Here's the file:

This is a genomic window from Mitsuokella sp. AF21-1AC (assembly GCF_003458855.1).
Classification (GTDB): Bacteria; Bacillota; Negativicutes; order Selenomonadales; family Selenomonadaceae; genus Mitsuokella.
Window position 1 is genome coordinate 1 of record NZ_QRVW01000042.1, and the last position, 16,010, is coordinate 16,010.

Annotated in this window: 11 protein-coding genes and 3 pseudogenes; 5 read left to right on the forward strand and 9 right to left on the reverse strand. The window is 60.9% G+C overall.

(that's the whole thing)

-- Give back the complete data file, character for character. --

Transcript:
This is a genomic window from Mitsuokella sp. AF21-1AC (assembly GCF_003458855.1).
Classification (GTDB): Bacteria; Bacillota; Negativicutes; order Selenomonadales; family Selenomonadaceae; genus Mitsuokella.
Window position 1 is genome coordinate 1 of record NZ_QRVW01000042.1, and the last position, 16,010, is coordinate 16,010.

Annotated in this window: 11 protein-coding genes and 3 pseudogenes; 5 read left to right on the forward strand and 9 right to left on the reverse strand. The window is 60.9% G+C overall.